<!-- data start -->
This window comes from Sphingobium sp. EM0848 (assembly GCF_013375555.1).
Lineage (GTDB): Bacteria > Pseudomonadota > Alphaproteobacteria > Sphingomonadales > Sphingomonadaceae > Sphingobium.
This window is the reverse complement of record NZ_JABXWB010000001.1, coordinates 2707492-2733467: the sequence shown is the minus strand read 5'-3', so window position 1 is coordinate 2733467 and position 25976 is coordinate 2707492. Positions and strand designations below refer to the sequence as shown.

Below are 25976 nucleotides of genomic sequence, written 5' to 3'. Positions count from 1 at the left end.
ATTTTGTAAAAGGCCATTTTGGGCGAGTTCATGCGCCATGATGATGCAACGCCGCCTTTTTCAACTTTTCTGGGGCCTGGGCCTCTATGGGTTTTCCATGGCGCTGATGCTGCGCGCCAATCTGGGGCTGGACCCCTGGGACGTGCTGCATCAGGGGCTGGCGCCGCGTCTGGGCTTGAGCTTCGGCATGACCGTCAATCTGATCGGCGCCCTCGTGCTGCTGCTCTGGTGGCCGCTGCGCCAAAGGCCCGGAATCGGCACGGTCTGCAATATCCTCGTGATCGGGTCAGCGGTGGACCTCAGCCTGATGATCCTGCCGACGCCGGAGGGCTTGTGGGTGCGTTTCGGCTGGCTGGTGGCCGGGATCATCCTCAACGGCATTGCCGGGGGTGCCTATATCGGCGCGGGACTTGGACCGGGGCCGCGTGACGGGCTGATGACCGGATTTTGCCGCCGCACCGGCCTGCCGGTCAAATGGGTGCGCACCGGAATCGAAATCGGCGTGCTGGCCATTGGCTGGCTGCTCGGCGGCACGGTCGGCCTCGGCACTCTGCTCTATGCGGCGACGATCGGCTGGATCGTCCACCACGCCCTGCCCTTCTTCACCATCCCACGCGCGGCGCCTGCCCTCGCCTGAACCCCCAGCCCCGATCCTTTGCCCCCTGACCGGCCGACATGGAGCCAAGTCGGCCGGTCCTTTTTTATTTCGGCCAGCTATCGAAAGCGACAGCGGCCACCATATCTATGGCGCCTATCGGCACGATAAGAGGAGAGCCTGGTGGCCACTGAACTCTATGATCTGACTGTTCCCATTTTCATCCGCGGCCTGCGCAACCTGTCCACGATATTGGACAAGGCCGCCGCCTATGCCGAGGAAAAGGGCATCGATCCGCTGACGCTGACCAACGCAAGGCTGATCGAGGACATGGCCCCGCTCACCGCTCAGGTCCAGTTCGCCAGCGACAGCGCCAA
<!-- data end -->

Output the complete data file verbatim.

This window comes from Sphingobium sp. EM0848 (assembly GCF_013375555.1).
Lineage (GTDB): Bacteria > Pseudomonadota > Alphaproteobacteria > Sphingomonadales > Sphingomonadaceae > Sphingobium.
This window is the reverse complement of record NZ_JABXWB010000001.1, coordinates 2707492-2733467: the sequence shown is the minus strand read 5'-3', so window position 1 is coordinate 2733467 and position 25976 is coordinate 2707492. Positions and strand designations below refer to the sequence as shown.

Below are 25976 nucleotides of genomic sequence, written 5' to 3'. Positions count from 1 at the left end.
ATTTTGTAAAAGGCCATTTTGGGCGAGTTCATGCGCCATGATGATGCAACGCCGCCTTTTTCAACTTTTCTGGGGCCTGGGCCTCTATGGGTTTTCCATGGCGCTGATGCTGCGCGCCAATCTGGGGCTGGACCCCTGGGACGTGCTGCATCAGGGGCTGGCGCCGCGTCTGGGCTTGAGCTTCGGCATGACCGTCAATCTGATCGGCGCCCTCGTGCTGCTGCTCTGGTGGCCGCTGCGCCAAAGGCCCGGAATCGGCACGGTCTGCAATATCCTCGTGATCGGGTCAGCGGTGGACCTCAGCCTGATGATCCTGCCGACGCCGGAGGGCTTGTGGGTGCGTTTCGGCTGGCTGGTGGCCGGGATCATCCTCAACGGCATTGCCGGGGGTGCCTATATCGGCGCGGGACTTGGACCGGGGCCGCGTGACGGGCTGATGACCGGATTTTGCCGCCGCACCGGCCTGCCGGTCAAATGGGTGCGCACCGGAATCGAAATCGGCGTGCTGGCCATTGGCTGGCTGCTCGGCGGCACGGTCGGCCTCGGCACTCTGCTCTATGCGGCGACGATCGGCTGGATCGTCCACCACGCCCTGCCCTTCTTCACCATCCCACGCGCGGCGCCTGCCCTCGCCTGAACCCCCAGCCCCGATCCTTTGCCCCCTGACCGGCCGACATGGAGCCAAGTCGGCCGGTCCTTTTTTATTTCGGCCAGCTATCGAAAGCGACAGCGGCCACCATATCTATGGCGCCTATCGGCACGATAAGAGGAGAGCCTGGTGGCCACTGAACTCTATGATCTGACTGTTCCCATTTTCATCCGCGGCCTGCGCAACCTGTCCACGATATTGGACAAGGCCGCCGCCTATGCCGAGGAAAAGGGCATCGATCCGCTGACGCTGACCAACGCAAGGCTGATCGAGGACATGGCCCCGCTCACCGCTCAGGTCCAGTTCGCCAGCGACAGCGCCAA